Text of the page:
Research has shown that gender does not play a significant role in an individual’s ability to lead (Seo, Huang & Han, 2017), but rather gender is used to create hierarchies in leadership attainment and status, based on socially constructed status systems. In relation to this, gender is a diffuse status characteristic, which implies general expectations of higher competence. This means that men are expected to be more competent at tasks and are often looked to for leadership qualities (Auspurg, Hinz & Sauer, 2017). This competence is at the core of how Expectation States theory can be used to understand why women are typically not seen in leadership roles in higher education. In the workplace, the expectation for men to perform better than women lead to women having harsher evaluations, and results in men having more opportunities for advancement and better evaluations, in comparison (Seo, Huang & Han, 2017).
The ongoing idea of status is one of the most defining obstacles that women face in attaining leadership positions. The idea that women, who are considered of lower status, behave according to this assigned status, perpetuate the bias against women, as their successful performances are attributed to luck, rather than ability. Men, however, benefitting from the idea of advanced status, are seen to be successful because of their competence and ability and as such, receive greater support and evaluations, and are more considered for leadership positions. Women are then often discouraged from this ongoing lack of support and advancement, and lose confidence and motivation, and often accept these stereotypes as true (Seo, Huang & Han, 2017).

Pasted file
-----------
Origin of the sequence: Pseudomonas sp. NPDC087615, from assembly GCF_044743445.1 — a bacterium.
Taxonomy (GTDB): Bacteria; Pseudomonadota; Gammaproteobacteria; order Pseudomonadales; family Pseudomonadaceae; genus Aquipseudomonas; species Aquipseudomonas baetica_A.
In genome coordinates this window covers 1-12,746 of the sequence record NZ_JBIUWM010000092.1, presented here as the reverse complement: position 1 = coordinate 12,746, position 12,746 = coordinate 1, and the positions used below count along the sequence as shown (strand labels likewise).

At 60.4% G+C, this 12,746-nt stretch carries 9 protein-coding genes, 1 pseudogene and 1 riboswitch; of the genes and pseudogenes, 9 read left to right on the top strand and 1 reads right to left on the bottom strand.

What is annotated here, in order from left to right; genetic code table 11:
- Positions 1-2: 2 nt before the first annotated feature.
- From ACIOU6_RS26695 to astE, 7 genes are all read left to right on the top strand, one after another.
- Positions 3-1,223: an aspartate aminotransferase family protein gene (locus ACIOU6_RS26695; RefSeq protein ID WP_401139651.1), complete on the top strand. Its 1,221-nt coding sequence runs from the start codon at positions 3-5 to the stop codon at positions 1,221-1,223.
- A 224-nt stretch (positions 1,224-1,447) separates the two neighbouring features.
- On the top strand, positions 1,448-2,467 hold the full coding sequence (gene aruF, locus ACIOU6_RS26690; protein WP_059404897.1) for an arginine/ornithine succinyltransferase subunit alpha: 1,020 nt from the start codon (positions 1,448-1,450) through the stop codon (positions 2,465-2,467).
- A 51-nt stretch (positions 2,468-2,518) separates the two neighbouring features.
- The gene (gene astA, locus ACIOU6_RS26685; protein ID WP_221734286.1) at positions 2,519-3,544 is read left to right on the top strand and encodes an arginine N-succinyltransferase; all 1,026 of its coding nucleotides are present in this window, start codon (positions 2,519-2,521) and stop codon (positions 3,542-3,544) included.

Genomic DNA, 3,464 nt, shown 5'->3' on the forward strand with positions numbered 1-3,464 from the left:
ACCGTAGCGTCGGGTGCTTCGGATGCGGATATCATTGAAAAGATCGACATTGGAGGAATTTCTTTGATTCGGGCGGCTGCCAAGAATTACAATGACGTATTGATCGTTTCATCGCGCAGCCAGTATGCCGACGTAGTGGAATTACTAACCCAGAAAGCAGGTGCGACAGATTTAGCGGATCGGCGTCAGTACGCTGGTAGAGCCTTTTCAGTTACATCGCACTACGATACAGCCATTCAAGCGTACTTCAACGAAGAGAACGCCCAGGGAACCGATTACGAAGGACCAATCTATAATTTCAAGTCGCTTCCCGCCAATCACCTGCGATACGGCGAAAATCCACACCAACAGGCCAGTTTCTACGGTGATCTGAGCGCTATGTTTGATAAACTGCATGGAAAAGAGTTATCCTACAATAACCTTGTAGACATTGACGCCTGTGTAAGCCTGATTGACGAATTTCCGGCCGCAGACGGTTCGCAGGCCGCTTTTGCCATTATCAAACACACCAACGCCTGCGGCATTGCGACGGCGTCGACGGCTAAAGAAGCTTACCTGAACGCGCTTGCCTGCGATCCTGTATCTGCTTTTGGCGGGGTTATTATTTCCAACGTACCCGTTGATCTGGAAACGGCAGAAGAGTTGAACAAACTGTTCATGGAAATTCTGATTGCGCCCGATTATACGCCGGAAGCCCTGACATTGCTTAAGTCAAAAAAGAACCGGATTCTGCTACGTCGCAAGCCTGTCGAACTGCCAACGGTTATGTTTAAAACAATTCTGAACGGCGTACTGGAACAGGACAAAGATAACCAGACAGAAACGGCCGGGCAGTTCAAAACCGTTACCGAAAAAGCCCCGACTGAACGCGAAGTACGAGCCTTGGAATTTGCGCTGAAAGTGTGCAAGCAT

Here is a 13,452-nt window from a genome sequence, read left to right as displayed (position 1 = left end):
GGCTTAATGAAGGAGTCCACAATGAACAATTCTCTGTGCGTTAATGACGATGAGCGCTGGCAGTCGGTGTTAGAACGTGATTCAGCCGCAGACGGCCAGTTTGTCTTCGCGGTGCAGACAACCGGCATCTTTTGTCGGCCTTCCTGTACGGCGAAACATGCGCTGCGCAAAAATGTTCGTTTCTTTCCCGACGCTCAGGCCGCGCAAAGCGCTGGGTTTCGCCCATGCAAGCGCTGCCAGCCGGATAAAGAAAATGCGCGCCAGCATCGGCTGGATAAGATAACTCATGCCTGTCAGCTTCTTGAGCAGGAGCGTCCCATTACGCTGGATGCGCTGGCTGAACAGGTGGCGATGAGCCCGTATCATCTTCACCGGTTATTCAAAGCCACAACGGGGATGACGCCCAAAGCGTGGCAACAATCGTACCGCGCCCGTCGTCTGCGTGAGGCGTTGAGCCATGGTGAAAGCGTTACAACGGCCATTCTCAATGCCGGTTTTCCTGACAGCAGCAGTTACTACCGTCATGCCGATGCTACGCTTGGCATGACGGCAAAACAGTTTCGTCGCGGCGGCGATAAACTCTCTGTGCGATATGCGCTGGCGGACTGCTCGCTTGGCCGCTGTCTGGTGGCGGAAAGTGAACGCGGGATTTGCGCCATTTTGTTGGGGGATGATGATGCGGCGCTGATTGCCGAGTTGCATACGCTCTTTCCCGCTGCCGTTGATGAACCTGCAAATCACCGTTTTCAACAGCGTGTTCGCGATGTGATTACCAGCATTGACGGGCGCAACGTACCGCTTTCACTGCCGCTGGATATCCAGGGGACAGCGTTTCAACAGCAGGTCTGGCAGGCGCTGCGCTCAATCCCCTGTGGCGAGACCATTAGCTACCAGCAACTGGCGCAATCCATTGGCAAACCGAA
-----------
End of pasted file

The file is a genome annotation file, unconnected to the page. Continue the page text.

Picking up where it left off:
Women are often overlooked for leadership positions, especially male-dominated organizations, where leadership is traditionally patriarchal, as is the case with higher education executive positions. Women are seen as less competent, lacking the right personality and overall of less status for the position than men. This concept is even further exacerbated when a woman adds the title of “mother” to her role. Ridgeway and Correll (2004) suggest that women face even tougher disadvantages in their organizations when they are known to be mothers. The researchers argue that there is even lesser social status placed on women who are tasked with being a mother, when compared to women who are not mothers (Ridgeway and Correll, 2004).